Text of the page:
We were losing

Seprod CEO Pandohie says sugar factory closure was final option

BY KIMONE FRANCIS
Senior staff reporter
francisk@jamaicaobserver.com

Monday, July 22, 2019

Print this page Email A Friend!


Chief executive officer (CEO) of Seprod Limited, Richard Pandohie says the company has paid out $55 million in redundancy packages to workers at Golden Grove Sugar Factory in Duckenfield, St Thomas.

The disclosure was made in an interview with the Jamaica Observer North & East following an announcement by Seprod to shut down operations there.

Pandohie said while the country's sugar industry is in trouble, the decision to close the factory stems from the loss of the preferential trade agreement with the European Union.

“That's the fact. Everything else is noise. The sugar industry is basically downsizing to the domestic requirements. In our case at Golden Grove, it has been one of continuous losses. We tried our best, we created a brand; we were the biggest exporter of sugar out of the country, in terms of retail,” Pandohie explained.

He said there were several other issues which contributed to the decision to close the factory, some self-inflicted.

“Not all the decisions were the best decisions but the environment was one, [with] this factory being the smallest factory in the sugar industry in Jamaica, and one that had inherent inefficiencies. We were the only factory that was on the JPS (Jamaica Public Service) grid, for example, instead of supplying our own energy. All this combined to make it untenable and we were just sustaining heavy losses,” the CEO noted.

“I think it's over $4 billion in losses. It's just unsustainable. What it was doing was hampering our ability to invest in other businesses and new businesses. So this is just a way to remove what has been a very expensive weight off our foot to allow us to cut the bleeding, to cut the cash loss, and to basically create better value for shareholders and hopefully help us with new acquisition opportunities,” Pandohie added.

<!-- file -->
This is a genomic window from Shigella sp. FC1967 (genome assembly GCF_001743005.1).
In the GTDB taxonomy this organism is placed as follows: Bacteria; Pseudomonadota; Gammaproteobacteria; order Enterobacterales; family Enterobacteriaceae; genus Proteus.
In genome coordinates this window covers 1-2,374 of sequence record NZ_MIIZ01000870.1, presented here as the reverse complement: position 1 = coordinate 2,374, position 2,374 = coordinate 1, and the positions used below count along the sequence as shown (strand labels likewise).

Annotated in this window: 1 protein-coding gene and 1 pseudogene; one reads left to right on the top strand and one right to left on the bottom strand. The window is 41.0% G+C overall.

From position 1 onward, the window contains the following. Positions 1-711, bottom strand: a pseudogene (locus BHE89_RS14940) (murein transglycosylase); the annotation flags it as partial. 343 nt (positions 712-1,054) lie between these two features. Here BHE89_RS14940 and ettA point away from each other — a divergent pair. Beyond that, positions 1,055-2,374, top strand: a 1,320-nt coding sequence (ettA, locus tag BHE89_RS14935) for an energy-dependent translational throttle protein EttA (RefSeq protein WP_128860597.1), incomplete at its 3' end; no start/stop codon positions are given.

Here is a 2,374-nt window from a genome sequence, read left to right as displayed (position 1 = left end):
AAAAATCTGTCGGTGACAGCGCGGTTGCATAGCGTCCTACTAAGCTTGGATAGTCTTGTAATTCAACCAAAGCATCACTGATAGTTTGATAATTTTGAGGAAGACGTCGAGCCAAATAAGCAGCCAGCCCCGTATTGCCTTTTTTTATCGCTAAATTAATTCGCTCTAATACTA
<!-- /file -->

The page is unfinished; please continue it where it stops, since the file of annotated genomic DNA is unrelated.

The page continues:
He said Seprod is always looking for opportunities for agro-processing and that the company has been on record to say it is looking to get into gluten flour, using cassava and sweet potato to target international markets.

“A number of farmers have gone into cassava and we're looking to put down a factory to process cassava flour. The largest cane farmer in Jamaica has already started converting and growing cassava. So it's a real project and one that we're to pursue,” he said, adding that that is the direction Seprod is heading in to have a factory in St Thomas.

“Even before the factory, the Government has announced a series of projects in St Thomas. You have the Factories Corporation [of Jamaica] putting down the new project where Goodyear [Factory] was. You have significant road construction projects about to start. We've heard a lot of talk around residential housing going to St Thomas, so there is going to be a series of economic activities in St Thomas where we're hopeful, as Jamaicans, that a lot of people will be absorbed into that. If and when the factory comes on board of course, as long as the talent and resource are there, the first priority will be to use people from in the area. But I believe St Thomas is going to actually need more people to come into the communities to fulfil all of the economic activities that have been announced,” he added.


Now you can read the Jamaica Observer ePaper anytime, anywhere. The Jamaica Observer ePaper is available to you at home or at work, and is the same edition as the printed copy available at http://bit.ly/epaperlive


ADVERTISEMENT




POST A COMMENT

HOUSE RULES

1. We welcome reader comments on the top stories of the day. Some comments may be republished on the website or in the newspaper � email addresses will not be published.

2. Please understand that comments are moderated and it is not always possible to publish all that have been submitted. We will, however, try to publish comments that are representative of all received.

3. We ask that comments are civil and free of libellous or hateful material. Also please stick to the topic under discussion.

4. Please do not write in block capitals since this makes your comment hard to read.

5. Please don't use the comments to advertise. However, our advertising department can be more than accommodating if emailed: advertising@jamaicaobserver.com.

6. If readers wish to report offensive comments, suggest a correction or share a story then please email: community@jamaicaobserver.com.

7. Lastly, read our Terms and Conditions and Privacy Policy



comments powered by Disqus
ADVERTISEMENT

Poll

ADVERTISEMENT
ADVERTISEMENT

Today's Cartoon

Click image to view full size editorial cartoon
ADVERTISEMENT